While prisoners from my unit were still on the chow line, an officer called another unit, so another 200+ people joined the line. Immediately 75-100 of them cut the line to go ahead of all the guys who were already waiting. 

The officers created this situation, then stood there and watched the guys cut in line. But if one person had tried to do the right thing and engage one of those line-cutters to get them to stop, the officers would have taken him to the hole for causing a disturbance. This happens not just in this instance in my prison, but in prisons across the state. 

I approached the officer who had called the extra unit, and his “professional” response was to tell me to “get the f*** away from him.” 

Our friend, who has spent years behind bars, insists that this is just one way that this kind of behavior is exhibited in the prison system. He asked that we forward his message to Heidi Washington, Director of the Michigan Department of Corrections, along with this question: 

How are you going to ensure that officers and staff work together so that inmates come out of prison better than they went in, so that the public is protected by a system that teaches and promotes prosocial thinking and behavior? 

Sadly, no one really expected a response. But, to the surprise of many, Director Washington not only responded, but said that she would personally review camera footage from that facility. She's been in touch with our office. She's digging in. 

Maybe there was a cop around after all!

Wednesday, September 15, 2021

Oscar Wilde: It is not the prisoners who need reformation, it is the prisons!

Activists and non-profits play an important role in monitoring our prison systems. Take the State of Georgia, for example. The feds are poking their noses into Georgia’s notorious prison system, thanks to a lot of noise-making.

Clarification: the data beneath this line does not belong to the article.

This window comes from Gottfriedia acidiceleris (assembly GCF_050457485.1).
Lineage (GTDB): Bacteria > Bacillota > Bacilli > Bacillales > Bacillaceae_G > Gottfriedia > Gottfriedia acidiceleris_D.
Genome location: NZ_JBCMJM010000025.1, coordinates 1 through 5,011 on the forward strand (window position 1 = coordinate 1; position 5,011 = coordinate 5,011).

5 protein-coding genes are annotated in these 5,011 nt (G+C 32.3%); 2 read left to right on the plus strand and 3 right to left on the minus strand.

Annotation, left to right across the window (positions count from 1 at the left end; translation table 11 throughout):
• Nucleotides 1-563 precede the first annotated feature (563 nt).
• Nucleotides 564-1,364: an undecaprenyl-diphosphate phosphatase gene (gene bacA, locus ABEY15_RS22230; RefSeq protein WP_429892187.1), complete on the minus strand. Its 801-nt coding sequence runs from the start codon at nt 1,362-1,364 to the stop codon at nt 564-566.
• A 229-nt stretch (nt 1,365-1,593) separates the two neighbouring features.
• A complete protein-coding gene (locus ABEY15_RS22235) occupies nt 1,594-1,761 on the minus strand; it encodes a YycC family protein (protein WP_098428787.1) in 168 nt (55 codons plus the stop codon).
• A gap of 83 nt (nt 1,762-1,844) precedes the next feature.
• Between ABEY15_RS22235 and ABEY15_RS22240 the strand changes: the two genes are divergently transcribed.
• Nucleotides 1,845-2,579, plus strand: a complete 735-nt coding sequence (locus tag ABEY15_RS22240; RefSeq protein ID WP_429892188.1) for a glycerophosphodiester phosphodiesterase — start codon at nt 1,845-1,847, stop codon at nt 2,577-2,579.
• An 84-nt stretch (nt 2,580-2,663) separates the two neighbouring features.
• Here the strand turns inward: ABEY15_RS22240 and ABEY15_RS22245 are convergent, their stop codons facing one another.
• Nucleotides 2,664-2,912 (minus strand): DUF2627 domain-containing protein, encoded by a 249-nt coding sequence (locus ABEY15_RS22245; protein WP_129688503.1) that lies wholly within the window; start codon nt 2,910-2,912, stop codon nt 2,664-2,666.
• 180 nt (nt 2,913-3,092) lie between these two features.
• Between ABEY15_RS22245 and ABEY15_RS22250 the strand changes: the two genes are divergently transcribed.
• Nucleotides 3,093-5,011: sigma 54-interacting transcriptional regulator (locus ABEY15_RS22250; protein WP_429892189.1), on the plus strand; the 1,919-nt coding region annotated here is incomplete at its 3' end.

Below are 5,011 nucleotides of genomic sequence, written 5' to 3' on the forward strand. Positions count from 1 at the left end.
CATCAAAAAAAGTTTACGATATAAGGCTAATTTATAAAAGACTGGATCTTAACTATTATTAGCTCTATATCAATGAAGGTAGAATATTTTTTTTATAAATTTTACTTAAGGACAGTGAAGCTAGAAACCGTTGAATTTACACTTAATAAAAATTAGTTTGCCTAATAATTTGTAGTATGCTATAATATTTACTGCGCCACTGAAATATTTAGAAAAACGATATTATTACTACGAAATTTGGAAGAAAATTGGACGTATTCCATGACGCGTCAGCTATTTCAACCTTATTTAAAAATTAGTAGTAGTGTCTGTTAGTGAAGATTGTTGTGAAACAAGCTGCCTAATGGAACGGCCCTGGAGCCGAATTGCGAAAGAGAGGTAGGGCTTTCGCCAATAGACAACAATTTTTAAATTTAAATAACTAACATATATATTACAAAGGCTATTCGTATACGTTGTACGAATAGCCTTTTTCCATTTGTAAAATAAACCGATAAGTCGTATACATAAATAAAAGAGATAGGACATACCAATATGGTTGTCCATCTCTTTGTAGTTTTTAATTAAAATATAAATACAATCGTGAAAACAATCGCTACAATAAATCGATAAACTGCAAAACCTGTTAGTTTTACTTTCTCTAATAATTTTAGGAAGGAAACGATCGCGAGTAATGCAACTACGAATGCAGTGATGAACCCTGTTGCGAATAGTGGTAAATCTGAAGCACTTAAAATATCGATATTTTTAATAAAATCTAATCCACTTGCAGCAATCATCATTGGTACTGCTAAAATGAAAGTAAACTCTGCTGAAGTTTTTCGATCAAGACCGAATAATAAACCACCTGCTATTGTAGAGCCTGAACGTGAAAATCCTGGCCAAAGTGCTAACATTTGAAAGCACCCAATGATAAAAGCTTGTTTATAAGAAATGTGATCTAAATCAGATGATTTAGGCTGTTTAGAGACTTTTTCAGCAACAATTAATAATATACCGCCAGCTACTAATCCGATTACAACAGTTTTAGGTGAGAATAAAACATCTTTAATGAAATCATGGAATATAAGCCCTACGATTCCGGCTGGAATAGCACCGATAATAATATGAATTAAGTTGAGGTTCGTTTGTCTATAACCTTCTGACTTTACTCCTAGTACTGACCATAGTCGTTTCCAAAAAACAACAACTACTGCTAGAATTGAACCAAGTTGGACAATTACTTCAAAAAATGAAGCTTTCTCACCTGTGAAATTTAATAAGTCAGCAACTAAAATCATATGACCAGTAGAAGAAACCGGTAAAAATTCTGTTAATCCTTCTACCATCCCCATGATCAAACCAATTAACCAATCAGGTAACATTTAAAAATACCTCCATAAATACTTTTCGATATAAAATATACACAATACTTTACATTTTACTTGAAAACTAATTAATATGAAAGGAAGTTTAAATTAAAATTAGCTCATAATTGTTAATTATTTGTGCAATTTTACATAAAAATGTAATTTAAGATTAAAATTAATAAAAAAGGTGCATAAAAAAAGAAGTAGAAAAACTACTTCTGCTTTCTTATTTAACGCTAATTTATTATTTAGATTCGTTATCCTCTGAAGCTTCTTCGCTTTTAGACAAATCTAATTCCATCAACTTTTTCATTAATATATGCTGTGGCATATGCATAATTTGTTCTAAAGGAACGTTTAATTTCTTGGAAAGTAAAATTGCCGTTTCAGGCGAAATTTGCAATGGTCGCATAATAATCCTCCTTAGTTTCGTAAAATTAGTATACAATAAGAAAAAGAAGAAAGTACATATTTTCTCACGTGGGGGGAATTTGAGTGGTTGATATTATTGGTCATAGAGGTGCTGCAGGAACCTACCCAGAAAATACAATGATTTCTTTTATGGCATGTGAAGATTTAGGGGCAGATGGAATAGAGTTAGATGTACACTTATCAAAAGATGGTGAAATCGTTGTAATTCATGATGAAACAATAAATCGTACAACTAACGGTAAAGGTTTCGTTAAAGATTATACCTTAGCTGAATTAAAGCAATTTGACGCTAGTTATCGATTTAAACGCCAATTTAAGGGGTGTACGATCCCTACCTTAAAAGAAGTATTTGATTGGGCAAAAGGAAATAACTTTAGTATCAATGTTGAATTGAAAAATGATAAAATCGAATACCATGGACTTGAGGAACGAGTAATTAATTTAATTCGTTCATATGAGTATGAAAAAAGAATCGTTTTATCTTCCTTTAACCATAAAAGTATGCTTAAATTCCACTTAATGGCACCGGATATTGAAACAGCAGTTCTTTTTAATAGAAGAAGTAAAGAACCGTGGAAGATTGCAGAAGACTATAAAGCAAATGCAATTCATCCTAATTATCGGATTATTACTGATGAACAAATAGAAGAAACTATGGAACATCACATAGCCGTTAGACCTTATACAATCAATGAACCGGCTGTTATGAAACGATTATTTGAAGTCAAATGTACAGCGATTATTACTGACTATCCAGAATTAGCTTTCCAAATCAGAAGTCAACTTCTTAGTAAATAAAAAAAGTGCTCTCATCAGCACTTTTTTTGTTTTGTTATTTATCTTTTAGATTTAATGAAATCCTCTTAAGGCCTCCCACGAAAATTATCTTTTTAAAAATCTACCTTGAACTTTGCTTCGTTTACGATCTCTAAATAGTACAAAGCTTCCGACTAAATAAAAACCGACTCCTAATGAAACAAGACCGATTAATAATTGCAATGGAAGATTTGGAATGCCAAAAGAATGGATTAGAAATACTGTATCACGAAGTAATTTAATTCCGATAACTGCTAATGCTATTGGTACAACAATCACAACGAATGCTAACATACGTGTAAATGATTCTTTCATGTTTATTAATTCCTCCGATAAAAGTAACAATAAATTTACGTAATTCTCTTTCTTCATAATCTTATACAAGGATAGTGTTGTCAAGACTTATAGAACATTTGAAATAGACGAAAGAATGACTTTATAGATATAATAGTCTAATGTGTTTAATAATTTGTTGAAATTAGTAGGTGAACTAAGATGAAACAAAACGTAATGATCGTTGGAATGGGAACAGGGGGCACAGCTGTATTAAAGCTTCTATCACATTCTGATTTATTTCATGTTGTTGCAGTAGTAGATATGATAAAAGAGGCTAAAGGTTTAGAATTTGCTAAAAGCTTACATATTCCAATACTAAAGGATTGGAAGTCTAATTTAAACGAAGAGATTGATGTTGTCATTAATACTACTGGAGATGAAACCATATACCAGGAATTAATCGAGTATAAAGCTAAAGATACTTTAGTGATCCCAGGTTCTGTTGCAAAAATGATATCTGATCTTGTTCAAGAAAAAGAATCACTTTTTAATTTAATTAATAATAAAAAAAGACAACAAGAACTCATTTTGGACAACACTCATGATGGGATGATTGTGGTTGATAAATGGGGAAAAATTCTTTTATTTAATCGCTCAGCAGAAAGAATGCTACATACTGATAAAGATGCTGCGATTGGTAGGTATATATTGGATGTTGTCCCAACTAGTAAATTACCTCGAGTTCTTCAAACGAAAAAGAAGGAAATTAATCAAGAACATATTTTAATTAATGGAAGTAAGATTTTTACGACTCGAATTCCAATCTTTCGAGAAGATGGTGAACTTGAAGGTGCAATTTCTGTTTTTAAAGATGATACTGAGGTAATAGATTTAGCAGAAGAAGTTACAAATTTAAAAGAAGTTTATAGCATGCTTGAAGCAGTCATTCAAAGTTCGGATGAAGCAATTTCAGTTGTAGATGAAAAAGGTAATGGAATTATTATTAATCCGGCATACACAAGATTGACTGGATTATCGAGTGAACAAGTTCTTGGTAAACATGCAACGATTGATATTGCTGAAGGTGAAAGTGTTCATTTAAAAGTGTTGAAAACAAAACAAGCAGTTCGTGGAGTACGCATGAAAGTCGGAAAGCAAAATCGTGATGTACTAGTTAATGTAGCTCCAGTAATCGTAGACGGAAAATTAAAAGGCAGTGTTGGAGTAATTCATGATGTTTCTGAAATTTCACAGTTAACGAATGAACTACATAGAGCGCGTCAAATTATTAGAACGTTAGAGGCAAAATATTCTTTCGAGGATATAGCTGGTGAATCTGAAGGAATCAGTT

Prisoner advocacy agencies have stirred up state lawmakers, as well as prisoner families and loved ones, and as a result the U.S Department of Justice has launched an investigation. Newspaper accounts refer to deadly conditions for prisoners, as well as alleged unconstitutional practices by prison guards. 

The Marshall Project this week discussed the DOJ’s probe into violence and conditions inside Georgia prisons. 

It's interesting. Some of the complaints about Georgia prison problems don’t seem all that different than those heard in Michigan: squalid living conditions, COVID issues, suicides, homicides, staff shortages, guards working long hours, etc. 

Unless you’ve actually served time in a corrections facility, you have no concept of that environment. American political activist and journalist Mumia Abu-Jamal was convicted of murder and sentenced to death in 1982 for the murder of a cop. He became widely known on death row for his writings and commentary on the criminal justice system, according to Wikipedia.